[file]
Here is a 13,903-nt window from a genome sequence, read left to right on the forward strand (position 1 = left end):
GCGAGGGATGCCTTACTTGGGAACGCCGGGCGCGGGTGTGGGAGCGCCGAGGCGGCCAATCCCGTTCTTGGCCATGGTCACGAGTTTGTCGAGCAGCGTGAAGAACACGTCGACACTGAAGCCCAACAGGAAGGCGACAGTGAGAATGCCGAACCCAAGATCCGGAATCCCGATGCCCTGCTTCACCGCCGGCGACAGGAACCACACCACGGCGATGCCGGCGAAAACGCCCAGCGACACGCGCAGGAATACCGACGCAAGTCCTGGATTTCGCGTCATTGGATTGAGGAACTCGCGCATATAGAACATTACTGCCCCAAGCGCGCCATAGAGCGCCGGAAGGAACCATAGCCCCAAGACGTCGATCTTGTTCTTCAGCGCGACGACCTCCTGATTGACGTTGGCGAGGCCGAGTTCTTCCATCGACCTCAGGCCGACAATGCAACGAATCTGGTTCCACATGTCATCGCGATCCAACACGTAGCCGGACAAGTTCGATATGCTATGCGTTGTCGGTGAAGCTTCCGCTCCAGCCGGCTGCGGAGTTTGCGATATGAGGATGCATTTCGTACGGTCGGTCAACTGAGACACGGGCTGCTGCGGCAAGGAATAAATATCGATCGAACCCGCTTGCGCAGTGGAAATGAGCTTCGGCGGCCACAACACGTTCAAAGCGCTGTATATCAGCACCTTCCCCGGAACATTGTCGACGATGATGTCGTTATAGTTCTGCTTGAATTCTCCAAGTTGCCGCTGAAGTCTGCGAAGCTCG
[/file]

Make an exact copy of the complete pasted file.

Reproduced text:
Here is a 13,903-nt window from a genome sequence, read left to right on the forward strand (position 1 = left end):
GCGAGGGATGCCTTACTTGGGAACGCCGGGCGCGGGTGTGGGAGCGCCGAGGCGGCCAATCCCGTTCTTGGCCATGGTCACGAGTTTGTCGAGCAGCGTGAAGAACACGTCGACACTGAAGCCCAACAGGAAGGCGACAGTGAGAATGCCGAACCCAAGATCCGGAATCCCGATGCCCTGCTTCACCGCCGGCGACAGGAACCACACCACGGCGATGCCGGCGAAAACGCCCAGCGACACGCGCAGGAATACCGACGCAAGTCCTGGATTTCGCGTCATTGGATTGAGGAACTCGCGCATATAGAACATTACTGCCCCAAGCGCGCCATAGAGCGCCGGAAGGAACCATAGCCCCAAGACGTCGATCTTGTTCTTCAGCGCGACGACCTCCTGATTGACGTTGGCGAGGCCGAGTTCTTCCATCGACCTCAGGCCGACAATGCAACGAATCTGGTTCCACATGTCATCGCGATCCAACACGTAGCCGGACAAGTTCGATATGCTATGCGTTGTCGGTGAAGCTTCCGCTCCAGCCGGCTGCGGAGTTTGCGATATGAGGATGCATTTCGTACGGTCGGTCAACTGAGACACGGGCTGCTGCGGCAAGGAATAAATATCGATCGAACCCGCTTGCGCAGTGGAAATGAGCTTCGGCGGCCACAACACGTTCAAAGCGCTGTATATCAGCACCTTCCCCGGAACATTGTCGACGATGATGTCGTTATAGTTCTGCTTGAATTCTCCAAGTTGCCGCTGAAGTCTGCGAAGCTCG